Steven Knezevic

Dr. Steven Knezevic talks during a UNL Extension field day in Concord, Neb., July 24.

Dicamba products, regardless of brand, are all equally harming soybeans and other crops, according to Dr. Steven Knezevic.

Knezevic, who is a professor with the University of Nebraska-Lincoln (UNL), studied herbicides and other chemicals in Nebraska for more 20 years when he was was tasked with finding out the volatility in dicamba products. The project came up two years ago when the first major round of dicamba damage occurred throughout the U.S. He was on hand to discuss his findings at the UNL Science and Ag Family Field Day July 24 in Concord, Nebraska.

“There has been no other time where there has been a greater division in opinions on dicamba between chemical companies and university educators,” he said.

Over the last two years, Knezevic his fellow educators have been trying to explain that dicamba is not the silver bullet that everyone wants it to be for weed control. He said he’s gotten pushback from chemical companies. And now, he said, many educators don’t even agree on how valuable dicamba really is to the market.

His tests pitted several of the top dicamba products – including Xtendimax and Engenia – and found that all products equally treated weeds and equally damaged soybeans that weren’t genetically modified to tolerate the chemical.

His test looked at how 1/100th of the label rate of dicamba products would affect non-tolerant soybeans, grapes and tomatoes.

Knezevic found that each plot’s growth period and yield were damaged by dicamba and each product damaged them relatively the same with only a one- or two-bushel yield difference between products.

With these results, Knezevic found something that he had already concluded many years ago – dicamba is not the answer.

When glyphosate came out and was deemed the silver bullet, he warned people not to overuse the product, he said. Now that weeds are resistant to glyphosate, dicamba has become big again and he worries the same will happen. By his calculations, seven weeds are resistant to dicamba products so far.

Even more concerning, many people don’t understand how much more dangerous dicamba is than glyphosate to neighboring fields. He stressed that producers, should they use the product, read the label and make sure everything is absolutely correct.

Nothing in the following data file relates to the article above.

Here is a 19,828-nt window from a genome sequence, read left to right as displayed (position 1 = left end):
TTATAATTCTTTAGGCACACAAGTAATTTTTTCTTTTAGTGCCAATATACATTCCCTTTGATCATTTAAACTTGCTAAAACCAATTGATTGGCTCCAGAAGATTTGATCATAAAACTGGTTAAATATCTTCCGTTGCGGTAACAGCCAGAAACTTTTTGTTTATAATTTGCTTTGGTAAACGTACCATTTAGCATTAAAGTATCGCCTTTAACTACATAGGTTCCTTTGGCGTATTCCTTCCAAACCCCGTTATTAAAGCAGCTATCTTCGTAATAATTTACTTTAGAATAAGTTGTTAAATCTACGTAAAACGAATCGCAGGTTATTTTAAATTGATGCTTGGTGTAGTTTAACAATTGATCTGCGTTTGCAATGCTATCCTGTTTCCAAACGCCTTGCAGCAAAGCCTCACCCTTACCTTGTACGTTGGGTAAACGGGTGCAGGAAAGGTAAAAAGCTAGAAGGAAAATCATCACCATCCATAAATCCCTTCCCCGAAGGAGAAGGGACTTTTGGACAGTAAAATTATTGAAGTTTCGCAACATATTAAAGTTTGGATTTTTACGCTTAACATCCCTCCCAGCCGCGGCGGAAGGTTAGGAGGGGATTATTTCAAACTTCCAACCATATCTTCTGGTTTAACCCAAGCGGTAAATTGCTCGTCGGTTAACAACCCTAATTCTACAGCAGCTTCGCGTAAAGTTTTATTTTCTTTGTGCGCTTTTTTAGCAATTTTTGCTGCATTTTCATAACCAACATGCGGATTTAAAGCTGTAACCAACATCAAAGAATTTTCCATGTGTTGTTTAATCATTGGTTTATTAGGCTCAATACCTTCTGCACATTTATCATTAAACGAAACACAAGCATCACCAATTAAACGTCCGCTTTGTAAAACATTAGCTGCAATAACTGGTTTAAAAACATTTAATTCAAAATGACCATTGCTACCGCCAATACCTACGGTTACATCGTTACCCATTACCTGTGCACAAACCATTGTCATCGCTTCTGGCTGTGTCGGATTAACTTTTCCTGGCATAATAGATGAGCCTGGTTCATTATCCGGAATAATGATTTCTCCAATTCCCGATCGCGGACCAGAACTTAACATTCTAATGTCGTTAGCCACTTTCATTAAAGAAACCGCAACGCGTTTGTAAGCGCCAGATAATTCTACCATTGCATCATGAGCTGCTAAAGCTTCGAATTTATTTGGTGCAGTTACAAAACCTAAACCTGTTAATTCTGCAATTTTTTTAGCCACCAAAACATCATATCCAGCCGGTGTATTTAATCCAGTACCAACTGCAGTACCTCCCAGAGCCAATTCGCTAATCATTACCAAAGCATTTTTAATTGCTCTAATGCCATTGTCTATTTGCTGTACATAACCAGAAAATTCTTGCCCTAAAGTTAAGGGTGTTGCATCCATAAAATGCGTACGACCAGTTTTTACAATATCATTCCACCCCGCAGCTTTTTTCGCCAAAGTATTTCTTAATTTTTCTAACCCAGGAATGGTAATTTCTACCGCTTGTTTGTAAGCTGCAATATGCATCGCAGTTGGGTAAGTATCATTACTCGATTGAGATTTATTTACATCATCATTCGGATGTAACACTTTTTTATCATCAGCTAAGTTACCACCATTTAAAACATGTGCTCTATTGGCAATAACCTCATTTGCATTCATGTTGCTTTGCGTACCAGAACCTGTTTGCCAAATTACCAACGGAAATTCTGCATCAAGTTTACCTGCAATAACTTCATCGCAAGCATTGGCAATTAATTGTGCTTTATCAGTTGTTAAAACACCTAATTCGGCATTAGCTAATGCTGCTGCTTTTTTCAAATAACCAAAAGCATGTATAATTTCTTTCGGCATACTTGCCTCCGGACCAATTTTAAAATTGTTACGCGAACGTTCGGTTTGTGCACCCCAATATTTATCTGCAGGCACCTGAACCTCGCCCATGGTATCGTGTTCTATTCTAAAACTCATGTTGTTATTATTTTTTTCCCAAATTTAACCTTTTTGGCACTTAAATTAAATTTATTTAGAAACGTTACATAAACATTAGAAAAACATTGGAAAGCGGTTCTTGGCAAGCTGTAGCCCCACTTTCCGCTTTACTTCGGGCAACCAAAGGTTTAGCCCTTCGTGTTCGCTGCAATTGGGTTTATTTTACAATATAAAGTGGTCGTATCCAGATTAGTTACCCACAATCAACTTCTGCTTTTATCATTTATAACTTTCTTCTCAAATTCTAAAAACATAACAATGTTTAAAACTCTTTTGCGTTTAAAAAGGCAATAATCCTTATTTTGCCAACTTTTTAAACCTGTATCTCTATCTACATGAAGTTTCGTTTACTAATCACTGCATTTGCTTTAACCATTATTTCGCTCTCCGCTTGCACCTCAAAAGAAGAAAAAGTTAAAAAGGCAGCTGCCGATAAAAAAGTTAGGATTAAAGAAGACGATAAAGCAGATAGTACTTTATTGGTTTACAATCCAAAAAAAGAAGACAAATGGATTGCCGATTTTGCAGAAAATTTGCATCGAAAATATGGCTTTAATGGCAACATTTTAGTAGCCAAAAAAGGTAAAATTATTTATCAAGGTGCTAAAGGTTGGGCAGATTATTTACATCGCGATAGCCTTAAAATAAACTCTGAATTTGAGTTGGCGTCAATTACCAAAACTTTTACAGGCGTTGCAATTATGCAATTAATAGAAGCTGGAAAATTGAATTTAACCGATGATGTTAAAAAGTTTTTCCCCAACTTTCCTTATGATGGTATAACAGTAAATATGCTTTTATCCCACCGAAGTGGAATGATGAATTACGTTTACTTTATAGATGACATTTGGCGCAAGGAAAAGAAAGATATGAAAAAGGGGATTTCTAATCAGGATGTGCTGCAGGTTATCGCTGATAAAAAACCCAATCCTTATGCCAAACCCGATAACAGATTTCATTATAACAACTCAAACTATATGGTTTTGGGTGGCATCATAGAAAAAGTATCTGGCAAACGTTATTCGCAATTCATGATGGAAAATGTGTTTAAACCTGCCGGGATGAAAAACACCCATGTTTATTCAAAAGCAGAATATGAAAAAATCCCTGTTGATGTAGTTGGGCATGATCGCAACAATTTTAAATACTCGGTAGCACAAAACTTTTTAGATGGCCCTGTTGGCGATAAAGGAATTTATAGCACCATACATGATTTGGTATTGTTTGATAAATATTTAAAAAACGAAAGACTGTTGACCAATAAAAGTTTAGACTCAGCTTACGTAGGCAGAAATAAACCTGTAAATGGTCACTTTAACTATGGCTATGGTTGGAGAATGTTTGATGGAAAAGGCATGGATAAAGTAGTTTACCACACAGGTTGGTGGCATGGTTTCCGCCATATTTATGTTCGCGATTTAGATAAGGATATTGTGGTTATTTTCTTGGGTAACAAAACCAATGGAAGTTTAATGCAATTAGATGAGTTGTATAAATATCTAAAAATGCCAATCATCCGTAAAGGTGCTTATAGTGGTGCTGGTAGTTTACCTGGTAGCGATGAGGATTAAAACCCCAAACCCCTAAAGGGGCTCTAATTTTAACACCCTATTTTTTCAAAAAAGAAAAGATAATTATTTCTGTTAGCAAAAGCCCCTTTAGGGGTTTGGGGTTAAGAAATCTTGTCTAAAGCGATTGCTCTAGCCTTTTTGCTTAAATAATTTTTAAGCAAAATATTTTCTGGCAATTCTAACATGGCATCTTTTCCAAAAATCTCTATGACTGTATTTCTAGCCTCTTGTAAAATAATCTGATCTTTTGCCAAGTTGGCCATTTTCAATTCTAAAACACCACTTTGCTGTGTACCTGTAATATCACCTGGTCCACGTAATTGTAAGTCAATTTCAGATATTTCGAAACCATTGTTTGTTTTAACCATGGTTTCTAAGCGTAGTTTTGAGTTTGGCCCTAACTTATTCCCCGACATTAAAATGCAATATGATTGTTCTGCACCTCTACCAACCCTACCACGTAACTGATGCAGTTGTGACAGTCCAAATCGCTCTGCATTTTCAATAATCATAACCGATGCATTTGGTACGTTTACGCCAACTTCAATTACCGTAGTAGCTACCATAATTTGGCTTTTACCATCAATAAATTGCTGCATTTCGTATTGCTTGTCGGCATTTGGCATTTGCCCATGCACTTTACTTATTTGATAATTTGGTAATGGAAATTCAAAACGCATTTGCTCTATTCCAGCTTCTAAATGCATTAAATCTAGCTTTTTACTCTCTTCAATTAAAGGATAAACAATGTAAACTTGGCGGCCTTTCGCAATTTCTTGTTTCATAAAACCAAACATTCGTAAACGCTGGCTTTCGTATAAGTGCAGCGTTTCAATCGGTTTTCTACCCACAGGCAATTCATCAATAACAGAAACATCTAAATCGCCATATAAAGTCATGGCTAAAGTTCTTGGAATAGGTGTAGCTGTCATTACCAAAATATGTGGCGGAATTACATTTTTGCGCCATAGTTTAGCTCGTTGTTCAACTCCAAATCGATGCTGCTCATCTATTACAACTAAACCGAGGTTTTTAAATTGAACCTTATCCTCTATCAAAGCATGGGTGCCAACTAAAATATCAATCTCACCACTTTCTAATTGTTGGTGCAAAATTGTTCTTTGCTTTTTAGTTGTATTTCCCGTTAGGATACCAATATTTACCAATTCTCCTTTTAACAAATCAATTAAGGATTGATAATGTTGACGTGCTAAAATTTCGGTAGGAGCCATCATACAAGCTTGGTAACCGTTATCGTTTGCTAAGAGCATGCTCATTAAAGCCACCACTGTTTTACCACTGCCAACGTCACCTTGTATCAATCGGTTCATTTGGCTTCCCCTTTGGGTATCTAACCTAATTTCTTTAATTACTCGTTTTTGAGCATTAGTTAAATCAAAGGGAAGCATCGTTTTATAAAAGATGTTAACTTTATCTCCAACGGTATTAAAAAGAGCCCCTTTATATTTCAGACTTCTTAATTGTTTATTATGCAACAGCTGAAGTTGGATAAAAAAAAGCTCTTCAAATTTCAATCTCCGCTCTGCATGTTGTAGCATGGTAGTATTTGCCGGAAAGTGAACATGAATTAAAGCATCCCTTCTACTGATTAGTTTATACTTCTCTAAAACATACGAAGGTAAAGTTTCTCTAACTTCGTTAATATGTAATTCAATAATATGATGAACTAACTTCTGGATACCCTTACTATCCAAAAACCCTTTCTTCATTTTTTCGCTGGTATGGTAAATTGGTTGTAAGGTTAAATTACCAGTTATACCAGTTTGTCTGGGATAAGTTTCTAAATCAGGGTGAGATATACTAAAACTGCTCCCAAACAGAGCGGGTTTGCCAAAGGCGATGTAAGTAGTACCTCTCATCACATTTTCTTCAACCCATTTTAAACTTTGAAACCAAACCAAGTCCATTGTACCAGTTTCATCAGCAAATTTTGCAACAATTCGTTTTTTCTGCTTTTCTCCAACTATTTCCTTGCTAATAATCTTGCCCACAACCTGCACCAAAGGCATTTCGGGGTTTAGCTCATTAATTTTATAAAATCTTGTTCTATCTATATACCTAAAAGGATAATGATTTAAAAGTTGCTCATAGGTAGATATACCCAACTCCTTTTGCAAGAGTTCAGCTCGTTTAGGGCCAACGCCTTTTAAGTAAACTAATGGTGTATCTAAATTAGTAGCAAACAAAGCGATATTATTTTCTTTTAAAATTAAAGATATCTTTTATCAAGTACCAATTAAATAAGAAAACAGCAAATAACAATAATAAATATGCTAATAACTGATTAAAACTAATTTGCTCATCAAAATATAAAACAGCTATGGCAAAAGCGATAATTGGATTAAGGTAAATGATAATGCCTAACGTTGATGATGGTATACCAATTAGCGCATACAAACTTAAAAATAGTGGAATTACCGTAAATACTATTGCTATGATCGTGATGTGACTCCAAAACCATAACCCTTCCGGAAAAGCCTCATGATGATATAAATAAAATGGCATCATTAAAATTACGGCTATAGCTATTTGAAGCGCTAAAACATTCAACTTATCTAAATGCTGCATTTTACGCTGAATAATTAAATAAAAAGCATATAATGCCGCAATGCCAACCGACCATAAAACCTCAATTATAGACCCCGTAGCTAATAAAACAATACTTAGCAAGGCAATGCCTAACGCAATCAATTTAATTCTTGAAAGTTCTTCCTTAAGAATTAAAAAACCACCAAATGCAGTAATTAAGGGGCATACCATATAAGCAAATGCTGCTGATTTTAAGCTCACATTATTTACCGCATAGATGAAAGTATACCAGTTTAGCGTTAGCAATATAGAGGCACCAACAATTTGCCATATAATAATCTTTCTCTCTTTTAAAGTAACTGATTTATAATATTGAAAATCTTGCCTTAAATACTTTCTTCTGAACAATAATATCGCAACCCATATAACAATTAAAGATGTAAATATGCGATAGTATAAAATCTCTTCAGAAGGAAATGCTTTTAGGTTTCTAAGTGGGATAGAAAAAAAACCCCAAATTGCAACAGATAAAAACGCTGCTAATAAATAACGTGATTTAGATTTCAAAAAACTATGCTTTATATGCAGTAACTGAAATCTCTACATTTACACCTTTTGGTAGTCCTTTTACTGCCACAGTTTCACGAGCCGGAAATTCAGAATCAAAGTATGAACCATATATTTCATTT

“With glyphosate-based products, I don’t think many people knew that the label existed,” he said.

Dicamba fully destroyed the grapes and tomatoes in Knezevic’s test.

There are studies underway to test how much dicamba drifts, but Knezevic said he believes even 1/500th of the label rate is enough to damage crops. Because of this, Knezevic said he was upset to learn that chemical companies are trying to say that some dicamba drift could actually be helpful.

“It’s a myth,” he stated plainly.

A colleague from another university did a study and found that there is no evidence dicamba would help non-tolerant crops, it could only hurt.

Knezevic said he doesn’t expect there to be a silver bullet to weed control, rather it is about managing risk with glyphosate and dicamba alike.

The only hope he shared came from his optimism for the new Enlist product, 2,4-D. With his limited tests, Knezevic found Enlist is a safer version of dicamba for the open market.

Correction: In a previous version, it was implied that Liberty was an dicamba product. It was meant to say Xtendimax and Engenia and has been fixed. 

Reach Reporter Jager Robinson at 605-335-7300, email jager.robinson@lee.net or follow on Twitter @Jager_Robinson.

Editor

Jager is a repoter for Tri-State Neighbor, covering South Dakota, southwestern Minnsota, northwestern Iowa and northeastern Nebraska.